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Using a Public PC? Keep these Things in Mind


Public computers are all around us and a lot of them are not easy to escape. Whether  you are trying to wrap up work at an airport care or figuring out the last bits of your thesis at the library, if you are using a public computer then you should also be one step ahead in terms of your own security.

There are simple and easy ways to minimize risk and maximize protection. Of course there are no truly fool proof measures, and never forget that no matter how secure you have made your data.

The information is key

Whenever you use a public computer for any kind of work you can compromise your personal, financial or work information very easily. It isn’t possible to get any work done if you boycott opening up any sensitive information either, so there has to be an in-between trick that you can use. There are super simple things that you can do to make sure no one else gets access to your stuff.

For starters never save your usernames and passwords anywhere. Browsers will give you the option to save this information, you should conveniently press “never in a million years” and then move on. Additionally, make sure that you log out the moment your work is complete. A lot of programs don’t automatically log you out and the next person to open the browser and access the same website may end up with access to your account without ever having to hack you or anything.

Get rid of the cache, history, forms and cookies before you go. That should quite literally wipe clean any evidence that you were ever there and keep someone from accidently stumbling on what you were up to while you were using the system.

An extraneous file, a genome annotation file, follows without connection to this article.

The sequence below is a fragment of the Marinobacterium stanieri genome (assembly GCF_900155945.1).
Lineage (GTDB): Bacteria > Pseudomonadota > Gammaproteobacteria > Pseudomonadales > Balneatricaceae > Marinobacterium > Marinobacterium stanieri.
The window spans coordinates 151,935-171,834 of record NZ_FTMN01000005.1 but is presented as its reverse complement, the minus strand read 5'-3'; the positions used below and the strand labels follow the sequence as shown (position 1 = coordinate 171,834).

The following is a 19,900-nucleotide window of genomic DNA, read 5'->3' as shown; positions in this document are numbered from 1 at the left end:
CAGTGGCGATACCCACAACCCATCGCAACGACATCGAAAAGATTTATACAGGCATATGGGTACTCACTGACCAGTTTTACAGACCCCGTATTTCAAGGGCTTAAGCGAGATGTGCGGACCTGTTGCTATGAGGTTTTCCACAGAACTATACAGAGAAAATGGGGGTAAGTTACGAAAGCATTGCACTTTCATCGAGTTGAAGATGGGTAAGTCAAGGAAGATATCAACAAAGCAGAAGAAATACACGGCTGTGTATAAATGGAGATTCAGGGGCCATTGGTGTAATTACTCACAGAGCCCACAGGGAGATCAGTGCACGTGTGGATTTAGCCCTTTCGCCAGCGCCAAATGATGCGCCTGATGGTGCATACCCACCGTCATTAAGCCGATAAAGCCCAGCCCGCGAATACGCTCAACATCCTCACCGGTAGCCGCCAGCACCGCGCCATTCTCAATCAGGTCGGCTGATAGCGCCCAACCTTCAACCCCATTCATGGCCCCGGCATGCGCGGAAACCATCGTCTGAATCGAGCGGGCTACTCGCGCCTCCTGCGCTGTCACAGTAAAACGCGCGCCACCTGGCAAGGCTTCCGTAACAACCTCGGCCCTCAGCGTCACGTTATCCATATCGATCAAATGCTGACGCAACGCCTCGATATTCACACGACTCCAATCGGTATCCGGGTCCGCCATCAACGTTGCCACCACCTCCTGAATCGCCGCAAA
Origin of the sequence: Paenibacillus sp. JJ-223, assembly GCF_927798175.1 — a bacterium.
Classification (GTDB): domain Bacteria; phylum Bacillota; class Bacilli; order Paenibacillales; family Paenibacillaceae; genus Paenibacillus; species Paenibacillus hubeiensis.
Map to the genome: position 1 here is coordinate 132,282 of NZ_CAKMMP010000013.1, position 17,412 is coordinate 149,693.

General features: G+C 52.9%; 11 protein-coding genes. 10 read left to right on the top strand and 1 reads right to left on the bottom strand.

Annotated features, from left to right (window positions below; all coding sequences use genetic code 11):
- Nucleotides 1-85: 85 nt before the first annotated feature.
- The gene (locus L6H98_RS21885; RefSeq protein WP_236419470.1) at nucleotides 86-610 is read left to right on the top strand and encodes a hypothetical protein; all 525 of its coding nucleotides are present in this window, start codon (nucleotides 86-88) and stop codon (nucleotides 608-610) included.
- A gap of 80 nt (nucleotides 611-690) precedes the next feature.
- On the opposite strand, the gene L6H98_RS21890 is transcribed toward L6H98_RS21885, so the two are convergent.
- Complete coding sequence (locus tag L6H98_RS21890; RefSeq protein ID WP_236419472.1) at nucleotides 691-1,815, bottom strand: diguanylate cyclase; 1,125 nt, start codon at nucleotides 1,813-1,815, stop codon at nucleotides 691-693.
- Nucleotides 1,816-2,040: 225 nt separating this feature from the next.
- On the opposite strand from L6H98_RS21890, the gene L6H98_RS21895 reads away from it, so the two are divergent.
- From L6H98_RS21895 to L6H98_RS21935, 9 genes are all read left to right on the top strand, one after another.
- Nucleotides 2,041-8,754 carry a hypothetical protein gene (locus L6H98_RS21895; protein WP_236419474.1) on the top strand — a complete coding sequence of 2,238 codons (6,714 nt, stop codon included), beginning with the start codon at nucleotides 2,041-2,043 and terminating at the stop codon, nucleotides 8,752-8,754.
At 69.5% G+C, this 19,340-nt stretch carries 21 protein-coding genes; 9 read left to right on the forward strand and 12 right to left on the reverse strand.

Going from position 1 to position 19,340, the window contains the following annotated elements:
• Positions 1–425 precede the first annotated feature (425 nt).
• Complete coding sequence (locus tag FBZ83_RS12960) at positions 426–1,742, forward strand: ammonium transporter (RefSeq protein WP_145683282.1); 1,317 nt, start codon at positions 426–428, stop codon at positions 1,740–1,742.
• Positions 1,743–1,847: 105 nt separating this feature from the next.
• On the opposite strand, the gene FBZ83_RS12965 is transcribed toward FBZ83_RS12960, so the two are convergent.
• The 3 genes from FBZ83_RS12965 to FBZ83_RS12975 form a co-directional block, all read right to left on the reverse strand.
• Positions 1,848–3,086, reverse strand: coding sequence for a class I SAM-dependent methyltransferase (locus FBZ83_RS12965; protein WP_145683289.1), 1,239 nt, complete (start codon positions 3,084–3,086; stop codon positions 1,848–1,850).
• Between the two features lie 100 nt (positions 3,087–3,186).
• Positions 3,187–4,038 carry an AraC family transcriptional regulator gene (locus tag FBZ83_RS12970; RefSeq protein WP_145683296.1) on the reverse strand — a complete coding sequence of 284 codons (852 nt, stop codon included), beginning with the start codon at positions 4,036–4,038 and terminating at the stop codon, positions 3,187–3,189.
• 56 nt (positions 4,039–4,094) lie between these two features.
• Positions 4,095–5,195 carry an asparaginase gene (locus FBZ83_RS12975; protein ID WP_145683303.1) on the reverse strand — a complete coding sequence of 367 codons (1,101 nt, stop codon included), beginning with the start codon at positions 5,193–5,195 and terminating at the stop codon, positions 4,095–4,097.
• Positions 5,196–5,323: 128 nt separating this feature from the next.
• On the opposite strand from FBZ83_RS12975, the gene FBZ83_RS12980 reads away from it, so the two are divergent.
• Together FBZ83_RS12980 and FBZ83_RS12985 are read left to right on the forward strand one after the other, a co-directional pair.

Stick to private browsing as often as possible. Chrome lets you surf incognito and firefox and Internet Explorer come equipped with similar options. While you won’t be able to dig up your own history in case you need it 5 seconds after you close your browser, you can take comfort in knowing no one else can use it either.

Try to avoid entering sensitive information on a public computer because it may be rigged with a keylogging software that can trace your IDs and passwords and just about anything else that you Amy have typed while using the computer. There is unfortunately very little you can do to avoid this except simply not using any sensitive accounts on public systems, and change your login details/passwords as soon as you can for the accounts that you do open up.

Our best tip is to stay away from typing in any financial information on any system that you do not trust. At the end of the day just be a bit more careful about the kind of information you are willing to put out through a public computer. You won’t know what hacker is lying in the wait for your data.